And here's the best news of all for Saints fans: Brees was upgraded this week from posting pictures of himself throwing a Nerf football on Instagram to actually participating in some Saints practices. He's not throwing real footballs yet. But Brees, who was expected to miss six-to-eight weeks (Sunday was week three), told WWL Radio that he thinks he can return sooner, via ESPN's Mike Triplett.
So Bridgewater is doing exactly what a backup quarterback is supposed to do: keeping his team in contention. It wouldn't be a noteworthy accomplishment if it wasn't so rare.
Sure, Bridgewater tossed a lot of glorified handoffs to Alvin Kamara in the Seahawks win and watched his running back go into Invincibility Mode. And yes, the Saints offense managed four measly field goals against the Cowboys. Bridgewater hasn't done anything single-handedly: Kamara and Michael Thomas have stepped up, the Saints defense and offensive line have played well, the game plans started out a little conservatively, kicker Wil Lutz has done his part, etc.
Then again, Brees has been known to rely quite a bit on Kamara, Thomas, the defense and some dink-and-dunk tactics himself. And very few backup NFL quarterbacks could win back-to-back games at Seattle and against the Cowboys, even with a playoff-caliber supporting cast.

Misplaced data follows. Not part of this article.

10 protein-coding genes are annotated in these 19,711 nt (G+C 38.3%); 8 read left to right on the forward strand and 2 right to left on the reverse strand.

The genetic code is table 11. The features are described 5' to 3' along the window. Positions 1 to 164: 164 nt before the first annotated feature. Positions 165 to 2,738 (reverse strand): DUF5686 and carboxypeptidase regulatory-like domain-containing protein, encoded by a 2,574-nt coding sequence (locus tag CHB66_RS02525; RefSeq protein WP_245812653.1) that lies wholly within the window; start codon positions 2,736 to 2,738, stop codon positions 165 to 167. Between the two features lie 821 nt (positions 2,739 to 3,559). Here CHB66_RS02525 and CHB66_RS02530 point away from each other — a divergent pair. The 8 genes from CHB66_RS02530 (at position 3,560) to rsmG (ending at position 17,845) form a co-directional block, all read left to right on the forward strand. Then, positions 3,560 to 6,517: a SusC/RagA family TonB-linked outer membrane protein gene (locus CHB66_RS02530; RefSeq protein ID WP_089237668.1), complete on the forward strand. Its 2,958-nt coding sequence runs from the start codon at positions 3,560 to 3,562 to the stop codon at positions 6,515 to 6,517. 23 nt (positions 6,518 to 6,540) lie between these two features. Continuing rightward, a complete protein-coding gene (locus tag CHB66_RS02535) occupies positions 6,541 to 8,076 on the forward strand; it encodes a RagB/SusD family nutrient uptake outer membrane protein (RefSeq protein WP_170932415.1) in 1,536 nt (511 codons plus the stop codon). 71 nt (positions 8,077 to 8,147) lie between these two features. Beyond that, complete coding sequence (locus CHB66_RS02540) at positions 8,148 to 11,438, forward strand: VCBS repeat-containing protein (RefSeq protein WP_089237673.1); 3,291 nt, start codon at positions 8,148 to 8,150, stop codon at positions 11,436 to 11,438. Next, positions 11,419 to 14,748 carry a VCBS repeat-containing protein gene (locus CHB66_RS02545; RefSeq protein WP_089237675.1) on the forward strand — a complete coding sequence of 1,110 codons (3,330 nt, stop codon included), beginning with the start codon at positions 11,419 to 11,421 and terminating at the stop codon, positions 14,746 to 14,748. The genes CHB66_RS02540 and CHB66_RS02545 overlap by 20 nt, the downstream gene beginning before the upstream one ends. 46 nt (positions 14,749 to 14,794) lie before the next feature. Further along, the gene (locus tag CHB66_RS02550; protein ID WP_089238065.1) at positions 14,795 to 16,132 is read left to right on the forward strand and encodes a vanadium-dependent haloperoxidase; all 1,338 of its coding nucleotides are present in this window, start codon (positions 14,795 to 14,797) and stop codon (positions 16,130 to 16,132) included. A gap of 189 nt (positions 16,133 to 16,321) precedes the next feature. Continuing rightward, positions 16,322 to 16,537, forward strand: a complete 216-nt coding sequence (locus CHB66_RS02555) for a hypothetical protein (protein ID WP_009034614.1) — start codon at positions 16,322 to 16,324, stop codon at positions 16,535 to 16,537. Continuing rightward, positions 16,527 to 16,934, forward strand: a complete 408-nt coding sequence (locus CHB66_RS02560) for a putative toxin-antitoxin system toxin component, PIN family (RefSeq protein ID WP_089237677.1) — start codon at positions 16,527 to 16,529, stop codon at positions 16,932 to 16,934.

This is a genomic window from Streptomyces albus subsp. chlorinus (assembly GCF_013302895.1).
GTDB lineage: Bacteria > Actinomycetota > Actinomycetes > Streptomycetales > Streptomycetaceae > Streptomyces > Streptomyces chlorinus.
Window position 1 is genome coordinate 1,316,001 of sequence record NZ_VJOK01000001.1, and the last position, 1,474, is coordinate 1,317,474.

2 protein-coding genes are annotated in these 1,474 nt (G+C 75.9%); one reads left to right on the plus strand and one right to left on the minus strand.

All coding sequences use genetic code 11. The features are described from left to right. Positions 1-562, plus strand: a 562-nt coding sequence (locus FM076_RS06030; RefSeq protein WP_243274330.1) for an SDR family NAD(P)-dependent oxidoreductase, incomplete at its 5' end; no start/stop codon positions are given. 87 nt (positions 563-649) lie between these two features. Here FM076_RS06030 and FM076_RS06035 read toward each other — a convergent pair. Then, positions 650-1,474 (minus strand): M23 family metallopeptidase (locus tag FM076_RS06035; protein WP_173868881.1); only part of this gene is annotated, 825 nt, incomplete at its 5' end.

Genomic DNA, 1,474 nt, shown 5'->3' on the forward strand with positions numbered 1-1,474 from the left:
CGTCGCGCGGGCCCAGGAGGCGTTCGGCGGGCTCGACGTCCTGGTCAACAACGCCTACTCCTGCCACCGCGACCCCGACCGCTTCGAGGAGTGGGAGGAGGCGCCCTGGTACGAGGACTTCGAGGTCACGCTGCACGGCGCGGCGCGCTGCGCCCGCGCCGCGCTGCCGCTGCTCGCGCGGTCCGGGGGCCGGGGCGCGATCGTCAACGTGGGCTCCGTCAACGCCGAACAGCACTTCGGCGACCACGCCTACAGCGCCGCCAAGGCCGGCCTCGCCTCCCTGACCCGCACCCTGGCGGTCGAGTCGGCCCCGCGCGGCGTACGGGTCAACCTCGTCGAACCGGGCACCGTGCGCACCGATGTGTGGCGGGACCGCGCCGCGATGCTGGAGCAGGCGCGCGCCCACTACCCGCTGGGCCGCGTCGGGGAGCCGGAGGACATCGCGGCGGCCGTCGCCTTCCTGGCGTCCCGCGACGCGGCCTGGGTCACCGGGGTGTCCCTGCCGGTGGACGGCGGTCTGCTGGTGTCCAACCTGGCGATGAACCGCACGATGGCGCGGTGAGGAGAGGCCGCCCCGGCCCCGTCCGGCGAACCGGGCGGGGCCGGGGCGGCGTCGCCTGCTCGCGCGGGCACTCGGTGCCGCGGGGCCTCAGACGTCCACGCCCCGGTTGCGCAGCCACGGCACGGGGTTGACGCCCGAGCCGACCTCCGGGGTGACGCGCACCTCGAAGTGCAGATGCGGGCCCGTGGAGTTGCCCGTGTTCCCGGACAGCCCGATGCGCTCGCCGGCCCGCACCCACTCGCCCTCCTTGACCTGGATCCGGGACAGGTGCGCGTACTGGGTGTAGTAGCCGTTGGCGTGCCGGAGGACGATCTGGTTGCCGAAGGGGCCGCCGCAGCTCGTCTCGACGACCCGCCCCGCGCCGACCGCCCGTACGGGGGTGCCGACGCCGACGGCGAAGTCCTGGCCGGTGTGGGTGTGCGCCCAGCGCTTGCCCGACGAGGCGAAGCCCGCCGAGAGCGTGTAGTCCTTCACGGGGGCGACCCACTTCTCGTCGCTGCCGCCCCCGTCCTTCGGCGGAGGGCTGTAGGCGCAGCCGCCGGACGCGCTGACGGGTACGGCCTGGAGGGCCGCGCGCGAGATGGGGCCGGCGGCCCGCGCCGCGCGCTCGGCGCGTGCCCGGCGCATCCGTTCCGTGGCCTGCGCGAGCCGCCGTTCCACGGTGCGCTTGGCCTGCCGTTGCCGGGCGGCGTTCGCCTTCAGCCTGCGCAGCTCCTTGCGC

Bridgewater is also getting better. Sunday's win against the Buccaneers wasn't another dink-and-dunk demonstration. Sean Payton appears to be opening up the offense as Bridgewater gets more comfortable with his role. Most backup quarterbacks start to fade after a few starts, not improve, as opponents get film on them. But most backup quarterbacks aren't 26-year-old former first-round picks and playoff-caliber starters whose careers were derailed by freak practice-field injuries.
The Saints could be reeling right now if they were counting on some garden-variety backup. They remain Super Bowl contenders because they didn't pigeonhole Bridgewater as damaged goods, a failed prospect or whatever other categories other teams must have placed him in when they passed over him last summer.
The rest of the NFL will get another chance to look smart by acquiring Bridgewater next season. Lots of teams will need a starting quarterback. Bridgewater is technically signed through 2021, but that's just salary-cap paperwork: He's essentially a free agent after this season. The Saints could try to keep him as Brees' insurance policy/heir apparent, but they are already using complicated economics to keep their roster intact, and many teams could be vying for his services: